NUS President
Image: Science and Engineering Hull University / Flickr

Quality of higher education compromised by marketing costs, says NUS president

A fall in the quality of education at universities has come at the expense of increased spending in marketing, says Zamzam Ibrahim, the newly elected president of the National Union of Students (NUS). 

Determined to pay “the bottom dollar” following the removal of the student numbers cap, Ms Ibrahim warned of academics teaching classes of more than 150 students, who cover tuition fee costs of up to £9,250 a year.

Ms Ibrahim espoused that the “marketisation of education” has redirected the attention of universities towards making sure students feel their offers are “more attractive”, in the interest of universities remaining competitive.

“The priority that should always be students, is moving towards making money,” she stated.

“That is what happens when you marketise education and when your main focus is the bottom dollar and by that we are corrupting our education system. I think it is incredibly worrying.”

Eleanor Busby from The Independent said: “Competition between institutions to recruit students to courses has intensified as there are fewer 18-year-olds in the population and yet student numbers at universities remain uncapped.

“This means more popular universities are taking higher numbers of students, while other institutions are struggling to fill their courses and generate enough income to be sustainable.”

GSM London, one of the largest higher education providers in the UK, has announced that it has gone into administration due to an inability to “recruit and retain sufficient numbers of students”. 

The provider told its 3,500 students studying undergraduate and postgraduate business courses in Greenwich and Greenford that all tuition, classes and exams would stop at the end of September.

That is what happens when you marketise education and when your main focus is the bottom dollar and by that we are corrupting our education system

– Zamzam Ibrahim

“One of the most terrifying things is which universities are going to close down next? Because the reality is that most of these institutions are looking at it (and saying) ‘Ok, we have to recruit this many students and we don’t care how we do it or we are going to go under’,” Ms Ibrahim continued.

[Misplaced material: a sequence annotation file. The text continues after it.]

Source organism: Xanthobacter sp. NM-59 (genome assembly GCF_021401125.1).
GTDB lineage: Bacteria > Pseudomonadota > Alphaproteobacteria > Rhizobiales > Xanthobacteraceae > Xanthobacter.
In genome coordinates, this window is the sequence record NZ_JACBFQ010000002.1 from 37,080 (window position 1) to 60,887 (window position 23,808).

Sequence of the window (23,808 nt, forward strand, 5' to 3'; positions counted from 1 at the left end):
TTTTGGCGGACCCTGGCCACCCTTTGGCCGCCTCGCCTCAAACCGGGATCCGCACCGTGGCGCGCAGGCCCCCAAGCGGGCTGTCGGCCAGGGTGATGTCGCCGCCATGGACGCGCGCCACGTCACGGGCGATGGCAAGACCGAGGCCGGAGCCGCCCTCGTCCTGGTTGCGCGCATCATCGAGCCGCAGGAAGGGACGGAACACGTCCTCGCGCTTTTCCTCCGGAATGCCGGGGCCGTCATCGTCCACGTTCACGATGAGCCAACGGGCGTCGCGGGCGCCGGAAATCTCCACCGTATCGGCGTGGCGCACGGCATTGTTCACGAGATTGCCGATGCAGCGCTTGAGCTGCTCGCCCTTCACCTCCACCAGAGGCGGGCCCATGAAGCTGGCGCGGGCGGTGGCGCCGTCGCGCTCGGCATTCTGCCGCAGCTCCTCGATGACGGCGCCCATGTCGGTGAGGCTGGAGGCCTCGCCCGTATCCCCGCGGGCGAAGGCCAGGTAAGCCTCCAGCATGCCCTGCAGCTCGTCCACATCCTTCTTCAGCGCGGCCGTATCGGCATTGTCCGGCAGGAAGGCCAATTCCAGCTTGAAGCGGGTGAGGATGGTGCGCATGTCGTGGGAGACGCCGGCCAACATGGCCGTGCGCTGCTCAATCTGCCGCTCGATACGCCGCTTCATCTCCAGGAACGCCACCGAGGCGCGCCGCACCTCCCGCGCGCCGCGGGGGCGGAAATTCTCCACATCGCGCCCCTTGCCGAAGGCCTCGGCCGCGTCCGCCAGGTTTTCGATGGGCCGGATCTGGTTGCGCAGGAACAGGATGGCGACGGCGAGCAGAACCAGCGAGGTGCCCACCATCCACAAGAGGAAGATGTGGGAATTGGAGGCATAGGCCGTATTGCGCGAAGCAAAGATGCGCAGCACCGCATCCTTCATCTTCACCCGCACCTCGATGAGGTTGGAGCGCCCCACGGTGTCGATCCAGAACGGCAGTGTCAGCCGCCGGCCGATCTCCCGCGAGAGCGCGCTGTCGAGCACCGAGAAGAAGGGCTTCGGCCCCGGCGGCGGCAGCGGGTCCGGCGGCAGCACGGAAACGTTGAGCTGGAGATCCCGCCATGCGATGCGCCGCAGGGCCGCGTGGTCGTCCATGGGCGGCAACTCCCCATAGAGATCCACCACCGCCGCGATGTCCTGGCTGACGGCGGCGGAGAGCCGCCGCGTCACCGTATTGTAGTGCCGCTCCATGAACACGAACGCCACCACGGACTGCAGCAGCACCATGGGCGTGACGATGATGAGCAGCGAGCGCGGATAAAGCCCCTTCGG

She elaborated: “Academics are under more pressure and are having to cover more lectures than they would on a normal day…If my academic is (…) incredibly stressed then my quality of education goes down.

“That is a reality that most institutions are facing because they don’t have the money to be able to keep all the academics they would like.”

The University and College Union’s (UCU) General Secretary Jo Grady stressed that the trade union had “repeatedly highlighted concerns about the marketisation of education and the rapid increase in poorly regulated private providers”.

Responding to Ms Ibrahim’s statements, Universities UK (UUK) said there is a growing need for “sustainable funding to ensure students receive the high-quality university experience they rightly expect” is much needed.

“Universities are operating in a challenging environment with increased competition, undergraduate tuition fees frozen and immigration rule changes impacting their ability to attract international students,” they added.

A Department of Education (DfE) spokesperson said: “We are working closely with the provider and all relevant sector bodies to ensure the students affected are given the support and advice they need to continue their studies.”


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